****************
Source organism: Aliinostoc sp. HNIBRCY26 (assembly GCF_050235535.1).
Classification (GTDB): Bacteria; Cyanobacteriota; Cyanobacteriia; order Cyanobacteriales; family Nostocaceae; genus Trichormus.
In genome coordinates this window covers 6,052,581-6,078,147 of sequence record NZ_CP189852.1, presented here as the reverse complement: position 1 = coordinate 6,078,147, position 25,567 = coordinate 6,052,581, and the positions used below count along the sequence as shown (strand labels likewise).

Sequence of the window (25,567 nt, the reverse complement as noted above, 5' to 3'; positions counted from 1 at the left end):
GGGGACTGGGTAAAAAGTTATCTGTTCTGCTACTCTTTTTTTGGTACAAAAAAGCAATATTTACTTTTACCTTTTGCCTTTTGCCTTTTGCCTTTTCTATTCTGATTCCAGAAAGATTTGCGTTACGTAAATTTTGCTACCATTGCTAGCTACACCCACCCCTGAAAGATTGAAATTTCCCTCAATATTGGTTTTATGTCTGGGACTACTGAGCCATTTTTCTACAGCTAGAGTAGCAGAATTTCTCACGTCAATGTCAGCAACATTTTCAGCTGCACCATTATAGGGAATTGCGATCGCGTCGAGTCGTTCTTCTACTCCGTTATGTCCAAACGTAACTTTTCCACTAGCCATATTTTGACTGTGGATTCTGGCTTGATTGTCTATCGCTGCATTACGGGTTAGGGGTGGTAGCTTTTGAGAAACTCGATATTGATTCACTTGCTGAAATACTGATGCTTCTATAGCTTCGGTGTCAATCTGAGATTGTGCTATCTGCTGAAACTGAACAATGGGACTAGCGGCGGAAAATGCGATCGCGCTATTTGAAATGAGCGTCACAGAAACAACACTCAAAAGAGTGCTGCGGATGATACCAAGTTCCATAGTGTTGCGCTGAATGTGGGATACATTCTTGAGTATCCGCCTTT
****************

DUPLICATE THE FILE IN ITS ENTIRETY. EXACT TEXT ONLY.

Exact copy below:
Source organism: Aliinostoc sp. HNIBRCY26 (assembly GCF_050235535.1).
Classification (GTDB): Bacteria; Cyanobacteriota; Cyanobacteriia; order Cyanobacteriales; family Nostocaceae; genus Trichormus.
In genome coordinates this window covers 6,052,581-6,078,147 of sequence record NZ_CP189852.1, presented here as the reverse complement: position 1 = coordinate 6,078,147, position 25,567 = coordinate 6,052,581, and the positions used below count along the sequence as shown (strand labels likewise).

Sequence of the window (25,567 nt, the reverse complement as noted above, 5' to 3'; positions counted from 1 at the left end):
GGGGACTGGGTAAAAAGTTATCTGTTCTGCTACTCTTTTTTTGGTACAAAAAAGCAATATTTACTTTTACCTTTTGCCTTTTGCCTTTTGCCTTTTCTATTCTGATTCCAGAAAGATTTGCGTTACGTAAATTTTGCTACCATTGCTAGCTACACCCACCCCTGAAAGATTGAAATTTCCCTCAATATTGGTTTTATGTCTGGGACTACTGAGCCATTTTTCTACAGCTAGAGTAGCAGAATTTCTCACGTCAATGTCAGCAACATTTTCAGCTGCACCATTATAGGGAATTGCGATCGCGTCGAGTCGTTCTTCTACTCCGTTATGTCCAAACGTAACTTTTCCACTAGCCATATTTTGACTGTGGATTCTGGCTTGATTGTCTATCGCTGCATTACGGGTTAGGGGTGGTAGCTTTTGAGAAACTCGATATTGATTCACTTGCTGAAATACTGATGCTTCTATAGCTTCGGTGTCAATCTGAGATTGTGCTATCTGCTGAAACTGAACAATGGGACTAGCGGCGGAAAATGCGATCGCGCTATTTGAAATGAGCGTCACAGAAACAACACTCAAAAGAGTGCTGCGGATGATACCAAGTTCCATAGTGTTGCGCTGAATGTGGGATACATTCTTGAGTATCCGCCTTT